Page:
If the US arrangements are unsatisfactory, those in Britain are appalling; treaties are ratified by authority of an Order in Council. The Queen is asked to approve and by convention always agrees. There is the Ponsonby Rule by which the treaty text is laid before Parliament 21 sitting days before ratification. The only consequence of this that has ever arisen is that there may be an adjournment debate (in which MPs do not vote on the subject under discussion). The last instance of this that I am aware of is when the Marrakesh Agreement was ratified in 1994. Amongst other things this established the World Trade Organisation and the General Agreement on Trade in Services (GATS). The Hansard record shows that the MPs participating in the debate did not have the faintest understanding of the issues involved. Just one consequence of GATS is the creeping privatisation of the NHS, something which subsequent governments have worked hard to conceal.

The use of the Royal Prerogative to ratify treaties may have made some sense in the 19th century in the days of Empire and gunboat diplomacy, but democracy aside the boot is now on the other foot. If Cameron, who can decide on a whim to accept or not accept a negotiating position, is facing Merkel or Obama both of whom have to satisfy their legislatures, who has the stronger negotiating position – surely not Cameron?

The authority of the monarch has become eroded over centuries, not by Act of Parliament, not by popular referendum, and not by any formal contract, only by convention. But conventions can change; new precedents can be created. It would be inconceivable for the Queen to refuse to ratify a particular treaty, but would it not be possible to say of TTIP for example, “This is such an important decision that I will not give you an answer until my parliament has delivered its verdict.” ?

It would of course be very unwise of her to spring this on the Privy Council at the point at which a decision is sought; she would have to announce her intention in advance. The Government would of course do all it could to head her off, but I am sure the Palace with care could forestall these attempts.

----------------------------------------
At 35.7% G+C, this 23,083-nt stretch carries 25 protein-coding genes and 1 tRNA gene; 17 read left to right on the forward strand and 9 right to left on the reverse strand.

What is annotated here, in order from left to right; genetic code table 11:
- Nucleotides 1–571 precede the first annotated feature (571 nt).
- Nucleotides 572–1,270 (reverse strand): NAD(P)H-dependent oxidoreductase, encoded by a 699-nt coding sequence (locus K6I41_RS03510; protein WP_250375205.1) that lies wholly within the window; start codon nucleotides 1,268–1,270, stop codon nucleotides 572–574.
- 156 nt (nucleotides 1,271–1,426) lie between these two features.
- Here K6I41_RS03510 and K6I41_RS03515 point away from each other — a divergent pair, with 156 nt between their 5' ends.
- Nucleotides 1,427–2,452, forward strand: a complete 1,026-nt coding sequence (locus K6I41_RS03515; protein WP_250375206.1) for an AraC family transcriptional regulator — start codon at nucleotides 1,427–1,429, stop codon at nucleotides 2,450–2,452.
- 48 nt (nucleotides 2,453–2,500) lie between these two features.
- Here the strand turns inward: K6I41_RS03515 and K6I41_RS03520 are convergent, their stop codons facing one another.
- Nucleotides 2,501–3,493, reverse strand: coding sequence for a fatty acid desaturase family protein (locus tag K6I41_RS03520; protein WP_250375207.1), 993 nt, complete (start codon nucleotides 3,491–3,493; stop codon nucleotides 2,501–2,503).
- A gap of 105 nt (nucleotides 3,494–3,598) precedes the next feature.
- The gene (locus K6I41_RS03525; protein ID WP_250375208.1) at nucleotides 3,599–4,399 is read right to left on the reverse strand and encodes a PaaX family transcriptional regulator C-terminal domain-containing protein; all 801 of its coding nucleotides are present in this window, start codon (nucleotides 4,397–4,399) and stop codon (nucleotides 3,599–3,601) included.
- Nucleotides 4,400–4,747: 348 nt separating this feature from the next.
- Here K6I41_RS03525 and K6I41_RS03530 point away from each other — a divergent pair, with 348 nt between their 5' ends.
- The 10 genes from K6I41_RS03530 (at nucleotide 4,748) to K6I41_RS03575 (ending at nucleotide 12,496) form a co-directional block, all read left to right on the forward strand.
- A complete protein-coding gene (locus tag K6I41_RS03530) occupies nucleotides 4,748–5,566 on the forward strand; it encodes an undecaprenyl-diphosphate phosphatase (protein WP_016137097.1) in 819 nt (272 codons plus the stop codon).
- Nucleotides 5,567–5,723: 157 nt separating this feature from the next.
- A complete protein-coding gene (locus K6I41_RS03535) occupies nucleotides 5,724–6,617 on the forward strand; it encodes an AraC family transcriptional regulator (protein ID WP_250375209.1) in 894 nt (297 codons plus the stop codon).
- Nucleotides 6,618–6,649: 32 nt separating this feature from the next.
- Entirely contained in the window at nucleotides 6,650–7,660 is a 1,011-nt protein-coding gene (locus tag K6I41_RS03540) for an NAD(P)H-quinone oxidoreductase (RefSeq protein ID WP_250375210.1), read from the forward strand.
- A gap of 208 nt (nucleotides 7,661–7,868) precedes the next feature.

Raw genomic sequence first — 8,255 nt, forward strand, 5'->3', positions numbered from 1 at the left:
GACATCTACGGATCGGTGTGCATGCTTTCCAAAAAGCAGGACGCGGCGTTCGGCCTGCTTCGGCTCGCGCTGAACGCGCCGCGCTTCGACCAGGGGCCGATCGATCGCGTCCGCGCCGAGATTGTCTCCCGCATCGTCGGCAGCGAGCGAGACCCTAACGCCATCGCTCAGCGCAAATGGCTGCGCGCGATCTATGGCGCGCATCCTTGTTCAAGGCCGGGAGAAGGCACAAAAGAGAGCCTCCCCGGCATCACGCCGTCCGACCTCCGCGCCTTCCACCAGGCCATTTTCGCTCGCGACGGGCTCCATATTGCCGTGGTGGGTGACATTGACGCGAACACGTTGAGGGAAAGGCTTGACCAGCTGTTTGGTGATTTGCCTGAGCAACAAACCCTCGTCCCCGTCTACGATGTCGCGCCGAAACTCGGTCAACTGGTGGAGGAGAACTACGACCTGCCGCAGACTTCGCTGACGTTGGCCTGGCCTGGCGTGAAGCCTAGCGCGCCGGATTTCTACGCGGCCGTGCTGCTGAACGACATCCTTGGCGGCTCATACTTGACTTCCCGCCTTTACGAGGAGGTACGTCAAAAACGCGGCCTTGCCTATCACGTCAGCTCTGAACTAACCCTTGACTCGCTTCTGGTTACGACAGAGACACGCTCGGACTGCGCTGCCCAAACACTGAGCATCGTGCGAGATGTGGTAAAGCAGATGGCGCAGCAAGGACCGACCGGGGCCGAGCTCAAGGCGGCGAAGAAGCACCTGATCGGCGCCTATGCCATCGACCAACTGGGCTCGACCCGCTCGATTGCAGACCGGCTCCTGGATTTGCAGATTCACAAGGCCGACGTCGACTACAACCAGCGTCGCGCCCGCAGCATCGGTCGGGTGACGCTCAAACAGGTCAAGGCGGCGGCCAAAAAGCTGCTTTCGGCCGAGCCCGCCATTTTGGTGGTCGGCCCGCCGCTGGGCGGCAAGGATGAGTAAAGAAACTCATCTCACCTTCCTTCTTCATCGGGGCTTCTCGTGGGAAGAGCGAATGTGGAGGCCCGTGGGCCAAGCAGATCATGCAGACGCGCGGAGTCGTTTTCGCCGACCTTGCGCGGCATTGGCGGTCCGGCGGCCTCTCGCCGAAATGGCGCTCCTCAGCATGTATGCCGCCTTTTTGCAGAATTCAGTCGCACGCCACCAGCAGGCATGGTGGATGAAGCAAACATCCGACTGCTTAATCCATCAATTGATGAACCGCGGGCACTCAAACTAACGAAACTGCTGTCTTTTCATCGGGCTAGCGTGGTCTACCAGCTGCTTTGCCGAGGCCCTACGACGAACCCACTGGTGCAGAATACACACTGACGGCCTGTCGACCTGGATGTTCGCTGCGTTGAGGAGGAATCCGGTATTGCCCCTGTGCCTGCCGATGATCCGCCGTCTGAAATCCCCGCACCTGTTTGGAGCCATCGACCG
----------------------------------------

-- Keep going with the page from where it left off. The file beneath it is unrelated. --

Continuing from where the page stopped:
The biggest hold the establishment has over the Royal Family is finance, whether it be the size of the civil list or taxation; but it ought not to be a stranglehold. The Royal Family could well afford to economise drastically without hardship. In any case the establishment has an interest in retaining our ostentatious style of monarchy to distract attention from the reality of elective dictatorship. If the Queen really cared enough about the interests of her subjects, as I believe she did at the time of her coronation, she would not allow herself to be blackmailed by financial considerations.

Regrettably I believe she is most unlikely to take this course of action. She is too much conditioned by her upbringing and dependent on the advice of her no doubt highly conservative advisers. However if this could be sufficiently publicised, many more people could be alerted to the dangers of TTIP and the government, whose mandate depends on 36.9% of the vote (about 25% of those entitled to vote) might just listen.

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From → Democracy, Trade law